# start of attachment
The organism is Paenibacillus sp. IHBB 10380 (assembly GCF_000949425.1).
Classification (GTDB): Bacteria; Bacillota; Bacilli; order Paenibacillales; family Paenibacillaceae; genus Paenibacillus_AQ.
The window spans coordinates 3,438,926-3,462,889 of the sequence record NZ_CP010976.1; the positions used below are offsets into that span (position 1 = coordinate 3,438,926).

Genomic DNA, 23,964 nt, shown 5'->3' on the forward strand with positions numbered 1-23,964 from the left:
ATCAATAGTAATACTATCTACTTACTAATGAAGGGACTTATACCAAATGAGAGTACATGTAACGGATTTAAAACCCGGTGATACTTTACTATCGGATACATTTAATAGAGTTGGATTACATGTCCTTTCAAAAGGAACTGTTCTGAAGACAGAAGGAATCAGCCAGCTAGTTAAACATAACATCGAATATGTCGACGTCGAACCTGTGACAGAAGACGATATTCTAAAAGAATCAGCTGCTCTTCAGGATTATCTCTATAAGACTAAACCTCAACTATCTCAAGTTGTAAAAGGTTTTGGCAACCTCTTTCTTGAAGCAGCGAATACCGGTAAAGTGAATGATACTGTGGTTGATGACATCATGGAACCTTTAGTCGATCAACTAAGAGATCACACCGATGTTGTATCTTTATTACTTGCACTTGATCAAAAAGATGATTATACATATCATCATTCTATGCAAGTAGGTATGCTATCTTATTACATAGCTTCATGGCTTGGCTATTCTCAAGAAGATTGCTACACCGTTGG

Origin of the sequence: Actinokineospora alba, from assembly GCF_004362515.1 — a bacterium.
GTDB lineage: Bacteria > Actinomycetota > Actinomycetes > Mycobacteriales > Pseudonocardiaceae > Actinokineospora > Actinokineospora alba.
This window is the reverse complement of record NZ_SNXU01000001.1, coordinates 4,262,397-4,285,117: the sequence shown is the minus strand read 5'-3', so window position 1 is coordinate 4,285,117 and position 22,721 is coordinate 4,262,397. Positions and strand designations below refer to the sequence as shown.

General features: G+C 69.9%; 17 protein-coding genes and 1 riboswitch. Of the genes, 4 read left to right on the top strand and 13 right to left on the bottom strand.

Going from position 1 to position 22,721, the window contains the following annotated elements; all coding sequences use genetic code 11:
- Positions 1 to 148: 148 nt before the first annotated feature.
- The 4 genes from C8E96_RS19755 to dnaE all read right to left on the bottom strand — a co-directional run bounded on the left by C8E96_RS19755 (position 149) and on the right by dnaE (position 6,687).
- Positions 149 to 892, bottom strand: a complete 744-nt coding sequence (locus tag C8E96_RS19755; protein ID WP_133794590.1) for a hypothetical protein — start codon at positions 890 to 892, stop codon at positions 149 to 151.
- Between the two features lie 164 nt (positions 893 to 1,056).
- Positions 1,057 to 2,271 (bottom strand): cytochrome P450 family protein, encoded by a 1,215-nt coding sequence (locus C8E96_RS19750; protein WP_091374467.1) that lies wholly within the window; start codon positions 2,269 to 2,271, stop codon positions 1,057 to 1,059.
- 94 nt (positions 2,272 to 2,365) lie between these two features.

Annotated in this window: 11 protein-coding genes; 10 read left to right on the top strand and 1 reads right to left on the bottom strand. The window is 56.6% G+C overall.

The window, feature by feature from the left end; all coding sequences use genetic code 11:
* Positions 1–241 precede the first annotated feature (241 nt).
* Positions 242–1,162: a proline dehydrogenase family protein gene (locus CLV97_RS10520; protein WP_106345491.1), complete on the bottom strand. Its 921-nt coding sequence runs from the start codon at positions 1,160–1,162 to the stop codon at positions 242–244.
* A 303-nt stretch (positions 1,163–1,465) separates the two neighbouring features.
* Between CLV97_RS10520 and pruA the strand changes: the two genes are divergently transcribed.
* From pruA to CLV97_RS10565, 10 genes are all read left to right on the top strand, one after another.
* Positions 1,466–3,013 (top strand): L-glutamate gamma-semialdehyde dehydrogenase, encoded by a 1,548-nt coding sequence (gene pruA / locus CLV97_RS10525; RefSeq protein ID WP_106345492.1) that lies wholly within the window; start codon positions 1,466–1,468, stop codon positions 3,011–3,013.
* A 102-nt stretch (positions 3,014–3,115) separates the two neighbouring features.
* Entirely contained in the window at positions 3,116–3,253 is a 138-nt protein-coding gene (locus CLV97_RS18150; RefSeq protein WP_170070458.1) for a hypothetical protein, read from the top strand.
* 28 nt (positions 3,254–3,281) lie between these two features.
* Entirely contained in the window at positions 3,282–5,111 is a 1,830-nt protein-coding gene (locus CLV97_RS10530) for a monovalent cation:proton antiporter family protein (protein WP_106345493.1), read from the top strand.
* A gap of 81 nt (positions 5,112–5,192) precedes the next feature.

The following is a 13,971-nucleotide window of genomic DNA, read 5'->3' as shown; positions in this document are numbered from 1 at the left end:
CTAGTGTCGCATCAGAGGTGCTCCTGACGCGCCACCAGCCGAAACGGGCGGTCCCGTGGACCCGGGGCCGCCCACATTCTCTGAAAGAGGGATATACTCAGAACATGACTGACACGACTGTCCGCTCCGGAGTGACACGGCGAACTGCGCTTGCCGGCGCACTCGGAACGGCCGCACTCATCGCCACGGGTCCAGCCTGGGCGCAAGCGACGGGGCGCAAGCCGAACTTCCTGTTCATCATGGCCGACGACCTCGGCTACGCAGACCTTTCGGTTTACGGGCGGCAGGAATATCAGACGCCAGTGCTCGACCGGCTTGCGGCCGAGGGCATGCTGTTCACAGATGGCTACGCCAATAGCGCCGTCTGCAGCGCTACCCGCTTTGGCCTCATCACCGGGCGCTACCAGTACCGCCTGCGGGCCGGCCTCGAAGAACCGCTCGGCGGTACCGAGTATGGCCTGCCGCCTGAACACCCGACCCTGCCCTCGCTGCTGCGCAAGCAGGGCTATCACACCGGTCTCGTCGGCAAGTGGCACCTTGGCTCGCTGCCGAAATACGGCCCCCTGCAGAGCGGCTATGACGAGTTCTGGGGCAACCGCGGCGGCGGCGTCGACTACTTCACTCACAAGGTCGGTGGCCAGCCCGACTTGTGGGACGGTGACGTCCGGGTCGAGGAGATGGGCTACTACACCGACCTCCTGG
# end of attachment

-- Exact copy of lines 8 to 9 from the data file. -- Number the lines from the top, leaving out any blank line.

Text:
This window is the reverse complement of record NZ_SNXU01000001.1, coordinates 4,262,397-4,285,117: the sequence shown is the minus strand read 5'-3', so window position 1 is coordinate 4,285,117 and position 22,721 is coordinate 4,262,397. Positions and strand designations below refer to the sequence as shown.

General features: G+C 69.9%; 17 protein-coding genes and 1 riboswitch. Of the genes, 4 read left to right on the top strand and 13 right to left on the bottom strand.